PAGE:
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Do I need a Exhaust Gas Recirculation (EGR) Valve?


I have a Toyota Corolla 1997 CE, 52,000 miles. My car was dying at stops or low speeds due to low engine idle. Toyota dealer changed the “Idle air control valve”. This solved the problem.

However, they told me that when they were test driving the car, they suspected and later found that “EGR Valve” is getting stuck time to time. Of course, they suggested me to replace it, which is another four hundred US dollars. I could not do it because I did not have enough money. The mechanic at the dealer told me that if I am not going to fix it, I should have it disconnected. This way it is better for my car and “check engine light” will not come on. So, I listened to him. Now, “EGR Valve” on my car is disconnected. I do not feel any difference in engine, except that it idles little bit rough, but it does not bother me.

However, I am worried that having it disconnected will damage my car engine. Do I have a reason to worry about? I am planning to buy a brand new car after a year. I was wondering, if I can drive this car without an “EGR Valve” for a year without any problem.

I know that it will affect car’s emission. Honestly, I cannot care about the emission right now. I am on a tight budget. Moreover, I drove only total 52,000 miles in past 11 years. I do not think I releasing too much toxic gases to atmosphere.

I would really appreciate, if anyone can comment on my concern. Thank you very much for your time.

You could try running a can of SeaFoam (6 bucks a can at Wal Mart and it’s great stuff) through the intake as outlined on the can’s directions. This can often clean out and free up a sticky EGR.
If you do this your car will smoke for a short time afterwards. This is entirely normal.

Other than the emissions angle the critical part is that you do not hear any rattling sounds (like a rock in a can) that may occur when the engine is warmed up and under a load; passing someone, going uphill, etc.
If you do not hear any rattling there should not be a problem with it. If you do hear rattling then I would advise trying to get it repaired if the SeaFoam does not clear it up as a chronic, long term engine rattle can be detrimental to the engine.

The main purpose of the EGR is to allow some exhaust gas to recirculate back into the intake manifold when the car is under power. The overall effect is to lower the exhaust gas temperature, which reduces the formation of NOx and SOx compounds.

With the EGR disconnected, you should get a ‘Check Engine’ light come on for an EGR trouble code. Also, this will make the catalytic converter work harder due to higher exhaust gas temps and more NOx compounds than it was designed to handle. Converter burn-out is a real possibility. Also, I pity the exhaust valves. They are getting punished as well. Basically, this can wind up costing more than fixing the EGR, if that was really a problem.

BTW, is the CEL on? It should have gone on before you finished the first drive.

Cars ran fine for 65 years without EGR valves and so will yours. If you are worried about it, remove the valve assembly from the intake manifold and carefully clean the sliding “gate”. You can usually manipulate the valve with your fingers to check its operation. Also clean out the cavity and gas ports where you removed the valve from…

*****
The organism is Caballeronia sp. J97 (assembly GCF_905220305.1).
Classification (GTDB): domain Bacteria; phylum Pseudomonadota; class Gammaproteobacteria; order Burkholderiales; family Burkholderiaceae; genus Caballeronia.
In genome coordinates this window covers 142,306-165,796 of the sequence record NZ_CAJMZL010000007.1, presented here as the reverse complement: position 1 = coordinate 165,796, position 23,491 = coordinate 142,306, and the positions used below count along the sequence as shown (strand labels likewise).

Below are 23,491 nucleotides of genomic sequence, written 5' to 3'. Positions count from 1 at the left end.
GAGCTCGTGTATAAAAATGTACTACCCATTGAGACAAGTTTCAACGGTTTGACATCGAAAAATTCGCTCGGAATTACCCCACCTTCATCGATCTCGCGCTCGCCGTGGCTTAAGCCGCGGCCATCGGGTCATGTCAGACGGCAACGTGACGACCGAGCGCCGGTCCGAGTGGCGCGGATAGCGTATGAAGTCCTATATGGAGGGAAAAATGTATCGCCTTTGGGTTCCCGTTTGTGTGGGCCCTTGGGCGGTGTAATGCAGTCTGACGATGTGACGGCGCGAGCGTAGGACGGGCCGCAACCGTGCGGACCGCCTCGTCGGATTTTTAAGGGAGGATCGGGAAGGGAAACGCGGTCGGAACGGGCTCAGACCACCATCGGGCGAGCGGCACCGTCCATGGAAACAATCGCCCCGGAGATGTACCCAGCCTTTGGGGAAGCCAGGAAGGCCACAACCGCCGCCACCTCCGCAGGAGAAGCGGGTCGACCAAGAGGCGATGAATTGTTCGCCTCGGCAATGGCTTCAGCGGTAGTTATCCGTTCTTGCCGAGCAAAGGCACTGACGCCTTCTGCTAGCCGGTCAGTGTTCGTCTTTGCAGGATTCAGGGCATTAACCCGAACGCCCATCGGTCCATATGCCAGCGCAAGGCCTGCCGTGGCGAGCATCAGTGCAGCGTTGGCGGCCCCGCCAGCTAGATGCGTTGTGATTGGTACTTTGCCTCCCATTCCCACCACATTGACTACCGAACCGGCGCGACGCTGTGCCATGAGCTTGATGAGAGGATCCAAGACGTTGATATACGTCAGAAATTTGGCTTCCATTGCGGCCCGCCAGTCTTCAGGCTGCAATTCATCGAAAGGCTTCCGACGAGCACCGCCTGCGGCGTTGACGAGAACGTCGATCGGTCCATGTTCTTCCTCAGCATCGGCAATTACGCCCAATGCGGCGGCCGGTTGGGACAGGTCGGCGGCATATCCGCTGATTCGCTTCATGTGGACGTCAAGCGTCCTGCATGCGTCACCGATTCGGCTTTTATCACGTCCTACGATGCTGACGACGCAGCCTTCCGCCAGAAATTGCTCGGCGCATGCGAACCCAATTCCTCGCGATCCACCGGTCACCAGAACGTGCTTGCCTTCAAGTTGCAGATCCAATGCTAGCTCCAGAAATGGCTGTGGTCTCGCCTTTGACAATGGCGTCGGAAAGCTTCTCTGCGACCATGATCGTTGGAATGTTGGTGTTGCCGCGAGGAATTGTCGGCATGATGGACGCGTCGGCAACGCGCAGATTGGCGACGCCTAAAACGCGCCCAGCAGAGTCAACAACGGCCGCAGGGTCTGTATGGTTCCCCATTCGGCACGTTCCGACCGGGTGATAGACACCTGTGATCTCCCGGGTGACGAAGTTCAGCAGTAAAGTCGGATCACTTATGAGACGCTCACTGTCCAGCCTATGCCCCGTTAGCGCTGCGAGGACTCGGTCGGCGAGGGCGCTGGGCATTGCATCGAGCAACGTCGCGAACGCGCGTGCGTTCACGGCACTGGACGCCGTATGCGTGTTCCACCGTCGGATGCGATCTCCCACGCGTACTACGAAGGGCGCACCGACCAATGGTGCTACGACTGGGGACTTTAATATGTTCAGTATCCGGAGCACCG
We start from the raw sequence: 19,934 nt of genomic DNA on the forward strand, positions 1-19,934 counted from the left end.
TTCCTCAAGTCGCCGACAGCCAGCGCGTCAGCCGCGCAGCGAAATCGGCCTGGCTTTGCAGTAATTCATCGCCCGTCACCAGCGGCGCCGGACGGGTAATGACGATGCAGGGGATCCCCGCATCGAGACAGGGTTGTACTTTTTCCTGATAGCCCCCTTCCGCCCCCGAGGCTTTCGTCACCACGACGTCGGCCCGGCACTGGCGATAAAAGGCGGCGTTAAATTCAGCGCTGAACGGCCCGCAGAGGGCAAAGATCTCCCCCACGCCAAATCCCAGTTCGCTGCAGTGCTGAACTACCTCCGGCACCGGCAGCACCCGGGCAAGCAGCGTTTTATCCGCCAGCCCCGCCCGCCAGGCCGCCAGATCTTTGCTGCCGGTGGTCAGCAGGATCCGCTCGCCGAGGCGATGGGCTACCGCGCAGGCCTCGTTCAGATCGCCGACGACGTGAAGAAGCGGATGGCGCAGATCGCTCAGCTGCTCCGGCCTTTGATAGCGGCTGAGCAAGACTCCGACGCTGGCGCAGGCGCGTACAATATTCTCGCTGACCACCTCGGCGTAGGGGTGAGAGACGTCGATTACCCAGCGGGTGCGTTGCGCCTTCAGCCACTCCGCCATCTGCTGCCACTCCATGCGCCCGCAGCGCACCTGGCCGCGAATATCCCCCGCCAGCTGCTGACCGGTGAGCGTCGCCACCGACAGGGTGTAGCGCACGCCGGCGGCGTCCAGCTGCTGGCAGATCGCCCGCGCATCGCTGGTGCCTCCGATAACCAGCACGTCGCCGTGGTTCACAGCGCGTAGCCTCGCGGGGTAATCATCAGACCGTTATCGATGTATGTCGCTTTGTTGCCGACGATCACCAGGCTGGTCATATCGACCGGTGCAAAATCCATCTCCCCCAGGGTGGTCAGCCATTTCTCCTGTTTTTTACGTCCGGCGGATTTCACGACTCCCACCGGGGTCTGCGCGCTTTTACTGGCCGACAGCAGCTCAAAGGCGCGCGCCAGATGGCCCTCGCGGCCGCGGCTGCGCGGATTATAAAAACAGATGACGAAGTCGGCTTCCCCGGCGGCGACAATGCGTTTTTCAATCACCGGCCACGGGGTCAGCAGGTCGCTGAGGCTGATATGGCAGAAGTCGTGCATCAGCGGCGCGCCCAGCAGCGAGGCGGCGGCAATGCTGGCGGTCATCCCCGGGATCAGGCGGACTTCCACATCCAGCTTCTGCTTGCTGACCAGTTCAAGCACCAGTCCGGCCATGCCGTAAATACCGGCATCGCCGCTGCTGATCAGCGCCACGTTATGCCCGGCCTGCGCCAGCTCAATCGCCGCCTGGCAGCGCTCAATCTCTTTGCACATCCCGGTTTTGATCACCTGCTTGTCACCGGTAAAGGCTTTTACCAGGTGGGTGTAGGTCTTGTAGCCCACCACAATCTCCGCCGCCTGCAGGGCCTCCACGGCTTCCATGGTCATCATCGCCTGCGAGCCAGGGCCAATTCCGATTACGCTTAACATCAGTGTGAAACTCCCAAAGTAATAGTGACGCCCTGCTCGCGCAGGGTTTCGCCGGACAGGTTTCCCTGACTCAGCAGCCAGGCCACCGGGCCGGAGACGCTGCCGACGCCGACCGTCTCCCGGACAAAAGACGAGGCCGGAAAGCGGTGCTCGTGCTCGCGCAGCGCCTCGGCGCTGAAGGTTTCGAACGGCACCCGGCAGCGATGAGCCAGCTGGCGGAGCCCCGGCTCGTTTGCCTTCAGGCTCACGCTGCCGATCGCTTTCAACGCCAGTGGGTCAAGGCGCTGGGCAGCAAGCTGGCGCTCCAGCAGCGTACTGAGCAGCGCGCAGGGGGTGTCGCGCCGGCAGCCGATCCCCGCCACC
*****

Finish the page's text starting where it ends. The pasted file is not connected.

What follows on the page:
The only time this valve is opened is when you are at a steady cruising speed. At idle or under acceleration it is closed. If it sticks open at idle, it will cause rough ideling and stalling…

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While I agree that it’s possible to have a car that will suffer no problems due to an inoperative EGR I also think it varies on a car by car, case by case basis.

A few years ago the EGR tube sooted up in my Lincoln and it would not rattle no matter how hard the throttle was hammered.
On the other hand, when the EGR dropped in one of my son’s cars (Chevy) it rattled like mad before I replaced it, and enough of that rattling is eventually going to start doing some engine damage.

Maybe the EGR problem is caused by a lack of maintenance. It has a rough idle so faulty ignition parts, etc. could be the main contributor to the EGR problem.
If the OP decides to replace this valve they could consider this one.

Assuming the valve itself is actually bad, it looks pretty simple and straightforward to replace; 2 bolts, vacuum hose, and exhaust tube.

If you were a do-it kind of person, you might get the egr working properly by cleaning it. Here are pics of one person’s efforts at that:

Thank you for your reply. But, What is CEL?

Check Engine Light. It will go on if the EGR is disconnected. The engine management computer has sensors that will tell it the EGR is not functioning, and set a diagnostic trouble code (DTC), which will turn on the ‘Check Engine’ light (CEL).

Thanks. I should have guessed that. No, CEL was never on for any reason. Dealer told me that mechanic who diagnosed and repaired the “Idle air control valve” did not notice anything wrong about EGR valve during his diagnosis. However, the frontman who test drove the car after repair noticed that car was idling rough. Then, they checked and found that EGR valve gets stuck time to time (I had to believe that because sometime I felt little rough idling.). And, they suggested that it will cause trouble in future. I thought it was due to “Idle air control valve”. The dealer told me that they did disconnect EGR to make sure that CEL deos not go on. Honestly, I do not know how they did it! Thanks again.